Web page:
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Sunday, August 06, 2017

Using Extrusion Templates in Fusion 360 Using Insert into Current Design

An F4U Corsair at Planes of Fame in Chino Ca.
Photo is mine.
As part of my Fusion 360 experience, I've been building different parts for a WW2 era Vought F4U Corsair.

Why am I doing it?  It provides me an opportunity to learn how a machine like this was put together, it challenges me to find ways to use Fusion to find creative ways to solve design challenges, and I flat out enjoy it!

And what's the point of doing it if it's not a least a little bit fun!

The planes I've used came via my subscription to Aircorps Library, who has done a marvelous job scanning and sharing plans for WW2 era aircraft.

And before you ask, sorry, I'm not sharing the plans.  I pay for my subscription with them, and I'm happy to support their efforts.  To me, sharing their plans without proper compensation would be tantamount to stealing their hard work.

But with that being said, here's what I've learned about how the engineers of the 1930s and 1940s who designed the Corsair, and here's how I was able to get Fusion to help me with my "recreation" efforts.

Many parts were created from extrusions,  These extrusions were in turn, machined to create various parts for different parts of the aircraft.

The "Make From" reference in the
drawing's title block
Due to this fact, the finished parts had a note to "make from", the "from" part referencing the standard extrusion.

Well the last thing I want to do is redraw the exact same shape for multiple parts!

So here's how I was able to use Fusion to make the extrusion profile available, and reusable, to multiple drawings.

It's actually quite simple.  The first step is to create the cross section of the extrusion in a Fusion 360 part file.  I opted not to extrude the part at this point in time.

A sample of the extrusion template
This part becomes my template for future use.

The next step is to insert the template into a new model file so I can create new parts from the template.

The goal of this is to insert the previously created sketch into a new model, and extrude this sketch to create a new part.

First start a new Fusion 360 file.  Once the file is open, browse to the location of your template, and choose "Insert into Current Design".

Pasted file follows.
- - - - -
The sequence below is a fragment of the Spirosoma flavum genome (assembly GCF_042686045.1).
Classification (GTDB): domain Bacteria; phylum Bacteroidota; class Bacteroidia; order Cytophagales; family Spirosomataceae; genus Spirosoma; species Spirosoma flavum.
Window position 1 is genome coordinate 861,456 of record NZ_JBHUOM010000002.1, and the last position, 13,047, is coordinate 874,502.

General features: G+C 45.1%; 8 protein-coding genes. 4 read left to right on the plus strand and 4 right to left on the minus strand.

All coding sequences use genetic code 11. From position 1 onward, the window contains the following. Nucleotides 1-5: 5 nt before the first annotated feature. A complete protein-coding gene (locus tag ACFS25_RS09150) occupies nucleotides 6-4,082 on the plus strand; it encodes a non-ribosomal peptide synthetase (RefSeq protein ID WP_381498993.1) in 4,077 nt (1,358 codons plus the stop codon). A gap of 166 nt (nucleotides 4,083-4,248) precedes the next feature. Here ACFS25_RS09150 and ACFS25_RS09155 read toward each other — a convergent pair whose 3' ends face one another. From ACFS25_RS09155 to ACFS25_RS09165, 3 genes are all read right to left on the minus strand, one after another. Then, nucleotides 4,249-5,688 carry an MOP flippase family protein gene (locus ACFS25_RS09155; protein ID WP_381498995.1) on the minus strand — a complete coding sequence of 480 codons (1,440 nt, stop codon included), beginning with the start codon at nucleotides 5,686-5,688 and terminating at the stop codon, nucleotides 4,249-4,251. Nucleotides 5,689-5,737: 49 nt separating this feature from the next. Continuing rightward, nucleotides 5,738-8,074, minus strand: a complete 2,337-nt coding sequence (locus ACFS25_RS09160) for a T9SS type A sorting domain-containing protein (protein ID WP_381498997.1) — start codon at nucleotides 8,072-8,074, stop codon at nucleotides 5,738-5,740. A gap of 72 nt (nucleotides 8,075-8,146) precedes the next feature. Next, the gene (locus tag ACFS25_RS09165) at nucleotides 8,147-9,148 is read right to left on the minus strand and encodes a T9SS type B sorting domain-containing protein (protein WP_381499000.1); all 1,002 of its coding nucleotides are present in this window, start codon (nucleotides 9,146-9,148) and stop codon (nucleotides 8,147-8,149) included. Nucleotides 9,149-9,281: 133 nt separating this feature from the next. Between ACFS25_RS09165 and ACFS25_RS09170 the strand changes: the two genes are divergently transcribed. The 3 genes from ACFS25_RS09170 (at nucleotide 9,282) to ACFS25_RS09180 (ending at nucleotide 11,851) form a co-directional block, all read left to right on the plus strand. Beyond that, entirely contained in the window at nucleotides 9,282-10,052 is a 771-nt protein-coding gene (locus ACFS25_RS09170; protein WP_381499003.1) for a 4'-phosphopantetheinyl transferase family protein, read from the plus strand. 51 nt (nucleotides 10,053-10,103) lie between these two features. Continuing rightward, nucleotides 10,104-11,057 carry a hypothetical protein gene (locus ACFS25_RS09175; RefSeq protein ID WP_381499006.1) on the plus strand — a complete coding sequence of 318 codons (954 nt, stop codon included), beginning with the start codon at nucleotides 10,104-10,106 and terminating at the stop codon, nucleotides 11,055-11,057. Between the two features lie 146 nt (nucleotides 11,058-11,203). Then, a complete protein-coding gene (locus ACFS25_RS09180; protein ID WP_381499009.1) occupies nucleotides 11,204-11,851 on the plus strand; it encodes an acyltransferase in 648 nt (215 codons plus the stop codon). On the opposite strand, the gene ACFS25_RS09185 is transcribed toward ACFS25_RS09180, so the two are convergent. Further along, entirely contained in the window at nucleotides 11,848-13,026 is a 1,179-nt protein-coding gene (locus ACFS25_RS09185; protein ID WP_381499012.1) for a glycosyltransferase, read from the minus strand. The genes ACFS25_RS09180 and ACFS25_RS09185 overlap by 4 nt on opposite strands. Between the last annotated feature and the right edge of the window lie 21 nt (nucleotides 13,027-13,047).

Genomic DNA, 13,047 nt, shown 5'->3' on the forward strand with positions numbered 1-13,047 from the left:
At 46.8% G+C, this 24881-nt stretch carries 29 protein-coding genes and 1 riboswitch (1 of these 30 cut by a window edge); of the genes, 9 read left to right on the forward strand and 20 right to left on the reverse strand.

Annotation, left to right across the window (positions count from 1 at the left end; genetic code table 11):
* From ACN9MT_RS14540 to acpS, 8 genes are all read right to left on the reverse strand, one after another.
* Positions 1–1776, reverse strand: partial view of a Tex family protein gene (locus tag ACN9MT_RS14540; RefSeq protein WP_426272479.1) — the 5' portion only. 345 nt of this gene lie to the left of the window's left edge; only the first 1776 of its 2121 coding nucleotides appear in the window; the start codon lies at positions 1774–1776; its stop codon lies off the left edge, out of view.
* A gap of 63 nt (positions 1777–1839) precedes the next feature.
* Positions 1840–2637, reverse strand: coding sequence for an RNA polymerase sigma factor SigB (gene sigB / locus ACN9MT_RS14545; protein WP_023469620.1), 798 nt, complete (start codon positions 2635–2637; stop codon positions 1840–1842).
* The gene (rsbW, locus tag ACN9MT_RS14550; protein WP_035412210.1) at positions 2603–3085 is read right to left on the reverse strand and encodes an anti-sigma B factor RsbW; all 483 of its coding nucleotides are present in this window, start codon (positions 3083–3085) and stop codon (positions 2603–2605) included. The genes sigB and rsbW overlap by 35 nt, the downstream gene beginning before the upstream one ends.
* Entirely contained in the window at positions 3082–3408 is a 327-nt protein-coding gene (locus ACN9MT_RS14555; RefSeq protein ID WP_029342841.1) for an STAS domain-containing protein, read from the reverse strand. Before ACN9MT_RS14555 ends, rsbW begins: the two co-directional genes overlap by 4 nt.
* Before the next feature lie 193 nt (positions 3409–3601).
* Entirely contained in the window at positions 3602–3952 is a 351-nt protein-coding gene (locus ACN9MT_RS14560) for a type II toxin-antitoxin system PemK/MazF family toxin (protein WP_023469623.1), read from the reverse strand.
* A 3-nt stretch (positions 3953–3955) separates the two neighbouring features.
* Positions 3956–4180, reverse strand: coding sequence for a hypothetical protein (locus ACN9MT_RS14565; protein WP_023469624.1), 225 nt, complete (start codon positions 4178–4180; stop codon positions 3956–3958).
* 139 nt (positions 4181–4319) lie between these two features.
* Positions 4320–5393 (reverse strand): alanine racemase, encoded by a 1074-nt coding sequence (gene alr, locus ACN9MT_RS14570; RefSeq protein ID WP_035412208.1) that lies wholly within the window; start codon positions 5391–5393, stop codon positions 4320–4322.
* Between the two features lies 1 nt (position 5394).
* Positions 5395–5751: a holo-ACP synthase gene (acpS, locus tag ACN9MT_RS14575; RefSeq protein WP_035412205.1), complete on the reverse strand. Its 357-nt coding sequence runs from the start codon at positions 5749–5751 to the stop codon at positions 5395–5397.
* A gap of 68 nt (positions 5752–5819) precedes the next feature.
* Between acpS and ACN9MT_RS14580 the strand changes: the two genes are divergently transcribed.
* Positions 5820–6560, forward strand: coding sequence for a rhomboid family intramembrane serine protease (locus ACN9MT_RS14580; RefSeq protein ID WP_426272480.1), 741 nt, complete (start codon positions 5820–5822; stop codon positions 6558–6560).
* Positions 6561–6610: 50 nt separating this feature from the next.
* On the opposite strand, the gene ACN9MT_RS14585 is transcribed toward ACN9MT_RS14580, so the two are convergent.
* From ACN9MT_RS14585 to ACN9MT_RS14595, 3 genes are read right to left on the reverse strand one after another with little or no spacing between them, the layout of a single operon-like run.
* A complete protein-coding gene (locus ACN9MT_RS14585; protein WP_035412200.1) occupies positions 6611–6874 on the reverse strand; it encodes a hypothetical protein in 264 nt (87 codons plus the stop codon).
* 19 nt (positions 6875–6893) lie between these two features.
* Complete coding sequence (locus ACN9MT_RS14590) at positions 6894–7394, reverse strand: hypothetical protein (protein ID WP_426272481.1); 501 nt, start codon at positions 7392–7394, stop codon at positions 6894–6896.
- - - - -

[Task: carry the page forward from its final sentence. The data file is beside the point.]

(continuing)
Choosing  "Insert into Current Design" to use the
template for the extrusion

This function links the extrusion profile into the new file.  Once the sketch has been inserted, the sketch can be extruded just like it had been created right in the part, instead of being linked in.

The part being extruded using Fusions std. Extrusion tool
Once the extrusion is created, you can work on the part just like any other Fusion 360 part.  You can add and remove material as needed to meet your design requirements.

That's the basics  of creating an extrusion template in Fusion 360.   At least that's how I've approached it.

So what are the advantages I found that drew me to this conclusion?

Well, for starters, I don't have to drawing the same shape over and over again.  That alone is reason to chose that route, at least for me.

Second, any new parts created from the template are linked back to that original template.  So in the event any changes have to be made to the template, the parts generated from the template will also update.

In the event that happens, it can be a lot easier to update several parts than have to transfer the same dimension to several parts, and run the risk of missing that one odd part.

So in conclusion, this is why I approached this file in this way.  You may come at it completely differently, or maybe just vary this process just a little bit.

It's up to you!  If you find a different approach, feel free to share  in the comments.

Disclaimer: The views and opinions expressed in this article are those of the author and do not
necessarily reflect the official policy or position of Planes of Fame Air Museum or AirCorps Library.

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